Definitions

interventional

Interventional radiology

Interventional radiology (abbreviated IR or sometimes VIR for vascular and interventional radiology) is a subspecialty of radiology in which minimally invasive procedures are performed using image guidance. Some of these procedures are done for purely diagnostic purposes (e.g., angiogram), while others are done for treatment purposes (e.g., angioplasty). Pictures (images) are used to direct these procedures, which are usually done with needles or other tiny instruments like small tubes called catheters. The images provide road maps that allow the Interventional Radiologist to guide these instruments through the body to the areas of interest.

History

The advancements in the field of radiological imaging such as the Seldinger technique, together with innovations in instrumentation, led to a rapid development in interventional procedures in the 1970s. Cardiovascular procedures were found to be particularly well-suited for guided and minimally invasive operations, and catheterization remains as one of the main applications for interventional radiology.

See also: Interventional cardiology

Imaging methods

Common interventional imaging methods include X-ray fluoroscopy, computed tomography (CT), ultrasound (US), and magnetic resonance imaging (MRI). Fluoroscopy and computed tomography use ionizing radiation that may be potentially harmful to the patient and, in the case of fluoroscopy, the interventional radiologist. However, both methods have the advantages of being fast and geometrically accurate. Ultrasound suffers from image quality and tissue contrast problems, but is also fast and inexpensive. Magnetic resonance imaging provides superior tissue contrast, at the cost of being expensive and requiring specialized instruments that will not interact with the magnetic fields present in the imaging volume.

Procedures

Common IR procedures are:

  • Angiography: imaging the blood vessels to look for abnormalities with the use of various contrast media, including iodinated contrast, gadolinium based agents, and CO2 gas.
  • Balloon angioplasty/stent: opening of narrow or blocked blood vessels using a balloon; may include placement of metallic stents as well (both self-expanding and balloon expandable).
  • Chemoembolization: delivering cancer treatment directly to a tumour through its blood supply, then using clot-inducing substances to block the artery, ensuring that the delivered chemotherapy is not "washed out" by continued blood flow.
  • Drain insertions: placement of tubes into different parts of the body to drain fluids (e.g., abscess drains to remove pus, pleural drains)
  • Embolization: blocking abnormal blood (artery) vessels (e.g., for the purpose of stopping bleeding) or organs (to stop the extra function e.g. embolization of the spleen for hypersplenism) including uterine artery embolization for percutaneous treatment of uterine fibroids. Various embolic agents are used, including alcohol, glue, metallic coils, poly-viny alcohol particles, Embospheres, encapsulated chemo-microsphere, and gelfoam.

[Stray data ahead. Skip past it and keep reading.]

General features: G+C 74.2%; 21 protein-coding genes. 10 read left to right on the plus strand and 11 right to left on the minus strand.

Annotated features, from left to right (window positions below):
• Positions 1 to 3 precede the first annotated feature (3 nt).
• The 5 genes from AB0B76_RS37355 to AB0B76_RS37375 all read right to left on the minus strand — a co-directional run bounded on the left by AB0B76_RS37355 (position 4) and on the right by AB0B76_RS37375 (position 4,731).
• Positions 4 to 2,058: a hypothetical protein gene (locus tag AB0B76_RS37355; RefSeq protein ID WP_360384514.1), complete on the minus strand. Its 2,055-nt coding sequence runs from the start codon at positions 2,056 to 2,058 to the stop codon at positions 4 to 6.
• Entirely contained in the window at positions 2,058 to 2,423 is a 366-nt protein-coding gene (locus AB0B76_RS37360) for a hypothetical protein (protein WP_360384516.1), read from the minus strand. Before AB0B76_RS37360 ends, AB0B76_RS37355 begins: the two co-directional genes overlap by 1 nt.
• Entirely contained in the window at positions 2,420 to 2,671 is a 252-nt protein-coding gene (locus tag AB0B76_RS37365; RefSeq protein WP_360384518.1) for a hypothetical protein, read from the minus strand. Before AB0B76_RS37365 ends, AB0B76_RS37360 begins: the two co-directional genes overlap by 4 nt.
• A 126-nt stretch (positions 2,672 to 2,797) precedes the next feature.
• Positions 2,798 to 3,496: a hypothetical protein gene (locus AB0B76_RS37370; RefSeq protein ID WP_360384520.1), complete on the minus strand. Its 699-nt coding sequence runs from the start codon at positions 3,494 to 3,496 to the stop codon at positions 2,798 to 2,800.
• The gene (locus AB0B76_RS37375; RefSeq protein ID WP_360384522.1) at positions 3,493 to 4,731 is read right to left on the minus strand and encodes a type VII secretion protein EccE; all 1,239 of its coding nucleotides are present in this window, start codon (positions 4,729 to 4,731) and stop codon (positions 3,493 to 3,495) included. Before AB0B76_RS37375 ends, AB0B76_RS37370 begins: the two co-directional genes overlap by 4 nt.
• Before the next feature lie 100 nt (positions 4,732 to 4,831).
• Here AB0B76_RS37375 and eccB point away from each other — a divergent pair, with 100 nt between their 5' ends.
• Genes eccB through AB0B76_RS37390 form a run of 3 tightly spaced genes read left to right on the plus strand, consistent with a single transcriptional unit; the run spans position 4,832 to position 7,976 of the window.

• Thrombolysis: treatment aimed at dissolving blood clots (e.g., pulmonary emboli, leg vein thrombi, thrombosed hemodialysis accesses) with both pharmaceutical (TPA) and mechanical means
  • Biopsy: taking of a tissue sample from the area of interest for pathological examination from a percutaneous or transjugular approach
  • Radiofrequency ablation (RF/RFA): localized destruction of tissue (e.g., tumours) by heating
  • Cryoablation - localized destruction of tissue by freezing
  • Line insertion: Vascular access and management of specialized kinds of intravenous devices (IVs) (e.g. PICC lines, Hickman lines, subcutaneous ports including translumbar and transhepatic venous lines)
  • IVC filters: - metallic filters placed in the inferior vena cavae to prevent propagation of deep venous thrombus, both temporary and permanent.

  • Vertebroplasty: percutaneous injection of biocompatible bone cement inside fractured vertebrae
  • Nephrostomy placement: Placing a catheter directly into the kidney to drain urine in situations where normal flow of urine is obstructed. NUS catheters are nephroureteral stents which are placed through the ureter and into the bladder.
  • Radiologically Inserted Gastrostomy or RIG: Placement of a feeding tube percutaneously into the stomach and/or jejunum.
  • Dialysis access and related intervention: Placement of tunneled hemodialysis catheters, peritoneal dialysis catheters, and revision/thrombolysis of poorly functioning surgically placed AV fistulas and grafts.
  • TIPS : Placement of a Transjugular Intrahepatic Porto-systemic Shunt (TIPS) for management of select patients with critical end-stage liver disease and portal hypertension
  • Biliary intervention - Placement of catheters in the biliary system to bypass biliary obstructions and decompress the biliary system. Also placement of permanent indwelling biliary stents.
  • Endovenous laser ablation of varicose veins - Placement of thin laser fiber in varicose veins for non-surgical treatment of venous insufficiency

References

  • Rösch J, Keller F, Kaufman J (2003). "The birth, early years, and future of interventional radiology". J Vasc Interv Radiol 14 (7): 841–53.

See also

External links

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